Archive for November, 2012

An open letter to President Obama

 

 

Dear Mr. President:

 

Congratulations on your decisive re-election victory last week. I am pleased at the nation’s affirmation of your approach to governing. I am also glad that your victory was made possible by such a broad, multicultural cross section of grass-roots America.

 

This is the first of an occasional series of notes in which I respectfully suggest approaches in dealing with some of the key issues facing the nation.

 

With the so-called fiscal cliff looming the budget is the most immediate issue and therefore the subject of this first message.

 

My view is that while it is critical that we address our nation’s fiscal situation, it is not an immediate crisis. Getting the economy growing and creating jobs is the most immediate concern. Not only is job creation and economic growth the most immediate priority, success in that issue would make it easier to control spending. Thus I favor a grand strategy that focuses on job creation now and then pivots to a determined deficit reduction mode that would make the Concord Coalition proud.

 

The pivot to deficit reduction should occur upon the achievement of a significant growth milestone. What that milestone is would be subject to debate and negotiation. Examples:

  • 3 consecutive quarters of real economic growth exceeding 2.5%.
  • 3 consecutive months of unemployment below 7 percent with at least 200,000 net new jobs per month.

 

You get the picture. When the time comes to pivot I suggest that you

1) Follow the money. Deal with Social Security, Medicare/Medicaid, and defense in that order. Significant progress on these would reduce the need for cuts in discretionary social spending that have little budgetary impact but big social impact.

2) Use Bowles-Simpson as the starting point for beginning negotiations. You’ll have the spirit of compromise built in. Rep Schakowski will pull in one direction, Rep. Ryan in the other. Hopefully we’ll end up with something sensible.

 

I would like to offer one approach, based on the broad recommendation in Bowles-Simpson and some possible deficit reduction measures listed by the Congressional Budget Office.

 

Bowles-Simpson proposes $200 billion in spending cuts including a 15% reduction in defense spending and a 10% reduction in the federal workforce. Bowles-Simpson also adds $100 billion in revenue by imposing a $.15/gallon fuel tax and eliminates several deductions including mortgage interest. Thus Bowles-Simpson results in about $300billion in deficit reduction.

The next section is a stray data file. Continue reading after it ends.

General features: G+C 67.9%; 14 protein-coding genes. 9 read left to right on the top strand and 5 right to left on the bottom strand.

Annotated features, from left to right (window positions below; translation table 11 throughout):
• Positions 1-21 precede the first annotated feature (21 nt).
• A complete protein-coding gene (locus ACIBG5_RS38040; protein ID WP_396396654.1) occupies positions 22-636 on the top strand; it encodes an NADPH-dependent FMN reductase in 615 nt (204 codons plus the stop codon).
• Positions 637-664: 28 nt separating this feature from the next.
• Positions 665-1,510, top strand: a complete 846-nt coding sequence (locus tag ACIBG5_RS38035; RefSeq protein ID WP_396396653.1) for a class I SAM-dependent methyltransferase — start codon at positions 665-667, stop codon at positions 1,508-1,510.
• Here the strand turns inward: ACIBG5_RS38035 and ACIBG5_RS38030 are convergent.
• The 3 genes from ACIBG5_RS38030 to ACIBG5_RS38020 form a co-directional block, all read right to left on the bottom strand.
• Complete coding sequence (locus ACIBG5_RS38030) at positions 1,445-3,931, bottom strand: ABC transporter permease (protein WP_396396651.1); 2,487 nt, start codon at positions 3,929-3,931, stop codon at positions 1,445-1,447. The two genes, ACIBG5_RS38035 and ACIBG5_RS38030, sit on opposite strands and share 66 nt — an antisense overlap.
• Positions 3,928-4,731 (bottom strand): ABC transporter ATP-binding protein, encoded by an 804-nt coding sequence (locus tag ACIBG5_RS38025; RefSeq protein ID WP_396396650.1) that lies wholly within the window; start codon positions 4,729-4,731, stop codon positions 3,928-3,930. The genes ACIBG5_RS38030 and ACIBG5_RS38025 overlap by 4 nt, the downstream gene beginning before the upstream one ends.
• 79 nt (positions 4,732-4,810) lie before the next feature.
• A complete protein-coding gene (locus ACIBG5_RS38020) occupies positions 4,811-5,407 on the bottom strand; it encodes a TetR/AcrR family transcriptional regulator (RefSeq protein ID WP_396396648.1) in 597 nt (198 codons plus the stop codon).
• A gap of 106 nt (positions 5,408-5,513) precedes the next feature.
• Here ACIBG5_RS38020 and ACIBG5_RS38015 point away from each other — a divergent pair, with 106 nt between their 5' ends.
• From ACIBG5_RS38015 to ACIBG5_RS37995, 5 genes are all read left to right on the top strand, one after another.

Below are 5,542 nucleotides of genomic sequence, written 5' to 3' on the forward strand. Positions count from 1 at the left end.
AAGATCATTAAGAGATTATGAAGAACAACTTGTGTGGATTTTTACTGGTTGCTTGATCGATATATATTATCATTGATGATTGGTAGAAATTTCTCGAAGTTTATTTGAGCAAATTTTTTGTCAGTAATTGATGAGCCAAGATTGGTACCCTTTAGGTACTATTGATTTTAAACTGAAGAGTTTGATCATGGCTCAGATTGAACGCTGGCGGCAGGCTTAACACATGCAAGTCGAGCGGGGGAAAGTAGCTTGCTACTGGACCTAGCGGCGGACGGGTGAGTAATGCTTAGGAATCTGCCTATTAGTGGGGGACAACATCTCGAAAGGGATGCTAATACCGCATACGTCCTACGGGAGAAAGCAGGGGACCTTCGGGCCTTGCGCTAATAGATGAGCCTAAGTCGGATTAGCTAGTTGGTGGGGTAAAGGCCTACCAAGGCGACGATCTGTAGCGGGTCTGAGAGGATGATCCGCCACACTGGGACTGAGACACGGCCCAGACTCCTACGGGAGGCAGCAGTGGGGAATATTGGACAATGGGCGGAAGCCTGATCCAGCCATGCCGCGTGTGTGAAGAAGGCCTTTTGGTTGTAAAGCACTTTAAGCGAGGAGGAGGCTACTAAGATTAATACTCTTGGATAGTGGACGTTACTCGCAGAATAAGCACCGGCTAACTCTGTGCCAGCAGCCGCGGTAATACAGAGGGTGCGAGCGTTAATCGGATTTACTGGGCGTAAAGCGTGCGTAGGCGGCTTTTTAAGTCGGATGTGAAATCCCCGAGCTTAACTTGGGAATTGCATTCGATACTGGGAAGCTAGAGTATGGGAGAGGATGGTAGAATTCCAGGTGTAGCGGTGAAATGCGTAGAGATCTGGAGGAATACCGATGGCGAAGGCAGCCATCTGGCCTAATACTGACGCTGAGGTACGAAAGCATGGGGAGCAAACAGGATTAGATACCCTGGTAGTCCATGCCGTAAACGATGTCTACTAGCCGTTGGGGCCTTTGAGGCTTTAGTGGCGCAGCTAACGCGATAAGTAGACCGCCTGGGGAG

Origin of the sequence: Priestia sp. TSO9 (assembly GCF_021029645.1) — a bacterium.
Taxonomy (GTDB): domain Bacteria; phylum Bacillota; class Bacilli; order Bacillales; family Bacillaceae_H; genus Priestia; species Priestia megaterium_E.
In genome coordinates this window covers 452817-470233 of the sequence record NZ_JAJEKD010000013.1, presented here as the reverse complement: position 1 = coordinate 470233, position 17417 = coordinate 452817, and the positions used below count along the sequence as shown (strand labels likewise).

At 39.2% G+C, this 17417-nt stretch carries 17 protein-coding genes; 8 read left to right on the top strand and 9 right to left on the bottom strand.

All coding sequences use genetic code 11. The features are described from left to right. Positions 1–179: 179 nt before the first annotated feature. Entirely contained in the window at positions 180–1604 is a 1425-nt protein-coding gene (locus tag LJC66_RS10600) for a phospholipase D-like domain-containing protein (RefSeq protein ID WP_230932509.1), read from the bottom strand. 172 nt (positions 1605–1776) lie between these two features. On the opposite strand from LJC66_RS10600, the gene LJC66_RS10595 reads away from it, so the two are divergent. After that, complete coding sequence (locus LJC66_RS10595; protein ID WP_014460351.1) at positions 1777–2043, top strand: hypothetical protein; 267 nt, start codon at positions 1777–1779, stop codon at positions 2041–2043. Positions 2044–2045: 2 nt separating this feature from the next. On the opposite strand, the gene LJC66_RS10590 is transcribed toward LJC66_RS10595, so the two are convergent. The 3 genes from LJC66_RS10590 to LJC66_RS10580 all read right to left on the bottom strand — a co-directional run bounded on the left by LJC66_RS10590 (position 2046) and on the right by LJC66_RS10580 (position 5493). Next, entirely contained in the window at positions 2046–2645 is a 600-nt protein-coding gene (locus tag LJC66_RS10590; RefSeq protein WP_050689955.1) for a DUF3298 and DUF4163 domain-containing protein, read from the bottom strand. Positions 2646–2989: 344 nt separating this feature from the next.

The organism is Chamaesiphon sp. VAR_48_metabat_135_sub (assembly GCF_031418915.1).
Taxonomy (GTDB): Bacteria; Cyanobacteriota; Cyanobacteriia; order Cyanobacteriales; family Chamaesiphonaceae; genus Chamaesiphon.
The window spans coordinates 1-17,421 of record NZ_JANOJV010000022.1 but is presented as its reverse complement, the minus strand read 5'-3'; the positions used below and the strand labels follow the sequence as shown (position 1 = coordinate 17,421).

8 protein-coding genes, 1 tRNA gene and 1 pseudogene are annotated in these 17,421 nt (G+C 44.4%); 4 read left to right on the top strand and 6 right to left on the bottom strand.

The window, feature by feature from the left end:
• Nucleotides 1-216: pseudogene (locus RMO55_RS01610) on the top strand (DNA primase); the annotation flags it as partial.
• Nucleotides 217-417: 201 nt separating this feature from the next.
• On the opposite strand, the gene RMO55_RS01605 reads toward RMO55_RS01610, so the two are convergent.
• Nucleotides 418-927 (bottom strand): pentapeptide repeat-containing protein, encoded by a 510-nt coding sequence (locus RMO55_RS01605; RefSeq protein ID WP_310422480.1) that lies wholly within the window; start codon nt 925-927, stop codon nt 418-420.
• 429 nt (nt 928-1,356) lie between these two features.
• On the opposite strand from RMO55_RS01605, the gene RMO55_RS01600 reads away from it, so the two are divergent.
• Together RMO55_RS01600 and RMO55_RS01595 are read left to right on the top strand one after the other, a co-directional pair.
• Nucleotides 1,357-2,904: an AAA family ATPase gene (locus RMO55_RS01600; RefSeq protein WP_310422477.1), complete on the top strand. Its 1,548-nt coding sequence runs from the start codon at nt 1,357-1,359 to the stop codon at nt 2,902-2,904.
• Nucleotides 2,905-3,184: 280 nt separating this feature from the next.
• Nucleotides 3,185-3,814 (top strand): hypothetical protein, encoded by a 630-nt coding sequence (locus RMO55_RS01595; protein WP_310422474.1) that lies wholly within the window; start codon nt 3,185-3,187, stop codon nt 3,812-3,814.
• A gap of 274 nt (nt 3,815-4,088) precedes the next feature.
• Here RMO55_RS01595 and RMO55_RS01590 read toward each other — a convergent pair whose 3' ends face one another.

The CBO presents a long list of potential deficit reduction measures, some of which are quite drastic in my view and take a lot of money out of average workers’ pockets. I have selected several which have significant budget impact:

 

 

 

SPENDING REDUCTIONS
Mandatory Spending
Raise Medicare eligibility to 67 30
Reduce Floor on Medicaid Fed matching 20
Add Public Plan to exchanges 15
Link Social Sec to prices instead of earnings 30
Raise full retirement age in Social Security 30
Raise earliest eligibility age of Social Sec. 30
Total Mandatory Spending 155
   
Discretionary Spending
Defense appropriation per Bud. Control Act 75
   
Spending Reductions 230

 

REVENUE ADDITIONS
High income tax cuts expire, keep estate tax 110
Increase fuel tax 25 cents a gallon 30
Repeal domestic production deduction 20
   
Revenue Additions 160
   
Total Deficit Reduction 390

 

That’s almost $400 million in deficit reduction. If you really want to make positive change and reduce the deficit even further you could more aggressively cut defense spending. Bowles-Simpson’s 15% would be larger than the CBO number. You could phase out wasteful market distorting subsidies in energy and the farm sector. Finally—and this needs to happen for a number of reasons—please finish what you started in the 1st term’s dramatic reform of healthcare. We must bring down the cost. I know you’ve all read Gawande and understand the damage done by the fee for service model. If you can reduce healthcare’s share of GDP, you can reduce Medicare even further and perhaps preserve benefits for recipients.

 

These are tough choices to make and I don’t envy you having to make them. But the approach and significant measures I’ve put forth will take a bi slice out of the deficit, with a minimum of economic pain. Yet there are plenty of places to split differences and compromise where necessary. It shows the world and the financial markets that we’re serious while leaving room for you to implement your other policy priorities.

Advertisements

, , , , , , , , , , ,

Leave a comment